Justia Trademark Opinion Summaries

Articles Posted in US Court of Appeals for the First Circuit
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The First Circuit reversed the order of the district court dismissing this appeal, holding that the district court erred both in refusing to enforce the contested agreement and in dismissing the case after effectively declaring the agreement null and void.The Commonwealth School, Inc. brought suit against Commonwealth Academy Holdings, LLC under the Lanham Act, 15 U.S.C. 1114(A) and 1125(a), alleging that the School had trademarked the name "Commonwealth School" and that the Academy's name, "Commonwealth Academy," infringed that trademark. The parties achieved a settlement agreement, and the district court conditionally dismissed the case. When the parties failed to memorialize the agreement the School moved to reopen the case. The Academy, in response, moved for enforcement of the settlement agreement. The district court refused to enforce the settlement, finding that there had not been a meeting of the minds, and then dismissed the case. The First Circuit reversed, holding (1) this Court had jurisdiction to hear and determine this appeal; (2) enforcement of the settlement agreement was within the district court's jurisdictional orbit; and (3) the settlement agreement was valid and enforceable, and therefore, the district court erred in refusing to enforce the agreement and in dismissing the case. View "Commonwealth School, Inc. v. Commonwealth Academy Holdings LLC" on Justia Law

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The First Circuit affirmed the decision of the district court that the exercise of specific personal jurisdiction against a German corporation did not offend the Fifth Amendment’s Due Process Clause, holding that on the facts of this case the exercise of jurisdiction would not violate due process.Plaintiff, a Maine corporation, sued Defendant, a German corporation, in federal district court in Maine for trademark infringement. As a basis for personal jurisdiction over Defendant, Plaintiff said that Defendant’s nationwide contacts with the United States supported specific jurisdiction under Fed. R. Civ. P. 4(k)(2). On prima facie review, the district court concluded that it could constitutionally exercise specific personal jurisdiction over Defendant under Rule 4(k)(2). The First Circuit affirmed, holding that Plaintiff met all three requirements to establish personal jurisdiction. View "Plixer International, Inc. v. Scrutinizer GMBH" on Justia Law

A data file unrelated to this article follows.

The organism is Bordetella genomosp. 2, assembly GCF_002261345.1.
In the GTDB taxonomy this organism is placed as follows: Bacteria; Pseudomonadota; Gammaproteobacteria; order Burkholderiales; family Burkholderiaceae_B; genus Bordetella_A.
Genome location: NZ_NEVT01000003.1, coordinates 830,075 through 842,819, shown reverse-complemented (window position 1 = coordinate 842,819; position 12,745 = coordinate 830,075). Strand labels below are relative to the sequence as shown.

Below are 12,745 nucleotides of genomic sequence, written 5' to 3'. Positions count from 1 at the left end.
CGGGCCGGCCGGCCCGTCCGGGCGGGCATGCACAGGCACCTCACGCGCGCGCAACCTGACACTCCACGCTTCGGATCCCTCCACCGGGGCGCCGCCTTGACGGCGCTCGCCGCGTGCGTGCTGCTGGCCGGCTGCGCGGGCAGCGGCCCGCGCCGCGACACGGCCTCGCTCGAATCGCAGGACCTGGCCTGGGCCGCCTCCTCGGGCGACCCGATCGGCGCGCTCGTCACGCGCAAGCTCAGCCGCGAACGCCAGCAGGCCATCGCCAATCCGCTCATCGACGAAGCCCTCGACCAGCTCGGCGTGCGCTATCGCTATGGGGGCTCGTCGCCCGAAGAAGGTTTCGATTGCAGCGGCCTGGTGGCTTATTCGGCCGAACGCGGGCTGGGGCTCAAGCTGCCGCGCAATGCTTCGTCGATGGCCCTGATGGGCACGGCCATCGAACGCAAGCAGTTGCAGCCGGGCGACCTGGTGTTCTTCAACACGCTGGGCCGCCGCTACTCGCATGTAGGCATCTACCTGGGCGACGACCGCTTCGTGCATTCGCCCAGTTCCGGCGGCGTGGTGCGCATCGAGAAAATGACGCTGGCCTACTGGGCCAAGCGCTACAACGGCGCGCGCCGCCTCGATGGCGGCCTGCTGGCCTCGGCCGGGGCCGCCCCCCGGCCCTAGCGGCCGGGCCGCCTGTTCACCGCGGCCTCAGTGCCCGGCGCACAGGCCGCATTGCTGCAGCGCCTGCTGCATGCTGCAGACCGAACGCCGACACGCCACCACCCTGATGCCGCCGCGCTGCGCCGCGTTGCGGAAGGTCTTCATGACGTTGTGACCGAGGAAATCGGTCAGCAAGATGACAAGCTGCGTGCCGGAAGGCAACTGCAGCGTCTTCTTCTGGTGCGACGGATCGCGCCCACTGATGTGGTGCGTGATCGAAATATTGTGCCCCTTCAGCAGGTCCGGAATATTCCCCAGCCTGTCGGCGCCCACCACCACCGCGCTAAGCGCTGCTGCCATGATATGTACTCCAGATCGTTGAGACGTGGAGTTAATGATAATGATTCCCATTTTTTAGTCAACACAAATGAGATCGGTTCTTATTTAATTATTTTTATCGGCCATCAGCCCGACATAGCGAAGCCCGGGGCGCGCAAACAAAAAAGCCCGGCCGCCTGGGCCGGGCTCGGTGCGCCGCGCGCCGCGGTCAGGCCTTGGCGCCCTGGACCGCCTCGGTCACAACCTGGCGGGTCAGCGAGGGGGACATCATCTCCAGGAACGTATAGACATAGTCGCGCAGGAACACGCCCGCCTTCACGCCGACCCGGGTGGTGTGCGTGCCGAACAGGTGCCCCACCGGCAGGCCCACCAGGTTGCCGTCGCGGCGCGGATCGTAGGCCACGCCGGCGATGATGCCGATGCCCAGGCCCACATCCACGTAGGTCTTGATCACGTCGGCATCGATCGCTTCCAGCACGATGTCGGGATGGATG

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The First Circuit affirmed the district court’s summary judgment findings, evidentiary rulings, and denials of various motions on claims brought by a member of the rock band BOSTON against a former BOSTON guitarist alleging trademark infringement and breach of contract and on the guitarist’s counterclaims alleging breach of contract and abuse of process.Donald Thomas Scholz sued Barry Goudreau alleging claims related to impermissible inferences that Goudreau had allegedly made regarding his former association with BOSTON. Goudreau counterclaimed. After the district court granted in part the parties’ respective motions for summary judgment, the remaining claims proceeded to trial. The jury found in favor of the respective defendants on the remaining claims. The parties cross-appealed. The First Circuit affirmed the district court and denied the appeals, holding that there was no error or abuse of discretion requiring reversal. View "Scholz v. Goudreau" on Justia Law

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The district court erred in granting Defendant’s motion to dismiss, based on an arbitration provision, Plaintiff’s claims that Defendant violated various articles of the Puerto Rico Civil Code and federal copyright and trademark laws.This suit stemmed from a songwriting contest held in Puerto Rico in 2014. As a contestant, Plaintiff agreed to the terms of the contest’s rules, which included an arbitration provision. The provision compelled the submission to arbitration of those claims that “aris[e] in connection with, touch upon or relat[e] to” those rules. The district court granted Defendant’s motion to dismiss pursuant to Fed. R. Civ. P. 12(b)(6) based on that arbitration provision. The First Circuit reversed, holding that the arbitration provision did not reveal that the parties to it intended for Defendant, a third party, to benefit from it with the requisite clarity. View "Cortes-Ramos v. Martin-Morales" on Justia Law